The iPhone SE has launched, and reports have gone back and forth as to whether or not the device would sell or has sold as well as was previously expected.
Earlier in the week, research notes from well-respected KGI Securities analyst Ming-Chi Kuo suggested that sales of Apple’s new 4-inch phone were “lackluster,” calling into question other reports that Apple had topped 3.4 million sales of the iPhone SE in China.
“Although there exists a market survey that indicates iPhone SE preorders top 3.4mn units in China, we couldn’t find more evidence to support this. However, judging by the delivery time for iPhone SE preorders, we believe initial demand for the iPhone SE following the announcement has been significantly lower than that of past new models.”
Still, new reports suggest that in reality sales of the iPhone SE are far higher than Apple might have expected – how do we know? Well, demand for the iPhone SE has outstripped supply, with shortages existing in both the Apple store and in Apple’s online store. This may not seem like a good thing, suggesting that Apple can’t keep up, but in reality it just means that sales have been better than what Apple was able to anticipate.
In fact, according to analyst Amit Daryanani from RBC Capital Markets, Apple could sell as many as 40 million units over the course of 2016. Not only that, but while the iPhone SE release may mean lower sales of higher end iPhones, Daryanani thinks that the iPhone SE will drive 15 million more incremental iPhone sales for the year.
The stats go further than that. Daryanani says that Apple is hitting around 35 percent gross margins with the iPhone SE – that’s a little lower than the iPhone 6s, which hits around the mid-40s-percent gross margin, but despite that he estimates that the iPhone SE will drive as much as $6.8 billion in revenue and that it could be the source of 23 cents in earnings per share for Apple.
Regardless of the numbers, most agree that the iPhone SE is good move for Apple, whether it sells millions upon millions of units or not. Apple has long been known for being a more expensive option, and even though competitors’ flagship devices often match iPhone prices, competitors also usually offer cheaper options for those that want them. Apple has largely failed to offer a budget smartphone apart from the iPhone 5c, which was a short-lived experiment for the company.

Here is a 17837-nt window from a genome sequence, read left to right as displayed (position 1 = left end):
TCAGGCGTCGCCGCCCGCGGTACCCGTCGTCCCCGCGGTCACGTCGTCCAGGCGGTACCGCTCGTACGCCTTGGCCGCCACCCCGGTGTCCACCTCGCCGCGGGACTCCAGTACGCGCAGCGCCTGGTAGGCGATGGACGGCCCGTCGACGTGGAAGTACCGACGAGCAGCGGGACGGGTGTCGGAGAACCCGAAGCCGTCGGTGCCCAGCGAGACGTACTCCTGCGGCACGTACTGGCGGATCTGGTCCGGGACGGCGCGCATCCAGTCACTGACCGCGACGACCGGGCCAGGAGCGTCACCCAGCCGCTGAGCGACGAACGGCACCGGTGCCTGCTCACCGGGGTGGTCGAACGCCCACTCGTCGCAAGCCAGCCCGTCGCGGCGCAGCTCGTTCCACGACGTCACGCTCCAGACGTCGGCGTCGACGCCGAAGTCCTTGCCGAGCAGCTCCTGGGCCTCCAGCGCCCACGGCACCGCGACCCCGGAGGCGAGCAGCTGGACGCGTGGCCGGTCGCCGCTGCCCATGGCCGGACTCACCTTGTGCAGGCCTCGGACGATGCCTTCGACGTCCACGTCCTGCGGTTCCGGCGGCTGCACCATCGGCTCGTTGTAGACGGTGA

Of course, it’s important to remember, Apple is a different beast than its competitors. Apple is known for offering devices that have a premium look and feel, and part of that is pricing. The higher Apple prices a device, the more desirable that device is. Apple has found a great compromise in making a device extremely desirable yet still affordable for most middle class people. Now it’s turning towards trying to entice a new group of people to buy its phones, people who previously might have only purchased a used iPhone or an Android device. It will certainly be interesting to see if the iPhone SE is able to cut into the dominance of Android in the smartphone market.
As some reports note, the iPhone SE launch coincided with the release of the new Tesla Model 3, and media coverage generally geared more towards the affordable electric car rather than the affordable smartphone.
The iPhone SE does, however, live up to expectations, and has many of the same specs as the iPhone 6s, including the same processor. While some of these specs will be “out of date” when Apple finally releases the iPhone 7, the fact remains that as a budget device the iPhone SE is a very good option. Perhaps the only argument one could have against the iPhone SE is the lack of 3D Touch and the fact that Apple has effectively recycled the design of the iPhone 5 and 5s.
It’s also important to remember that it’s unlikely that the iPhone SE will ever match sales of Apple’s flagship phones. The SE is largely considered to be an upgrade to the iPhone 5s, and as such the hype surrounding it, while big, will never match the hype surrounding a new flagship phone from Apple.
What do you think about the iPhone SE? Is it an exciting midrange device or a total snooze-fest? Let us know in the comments.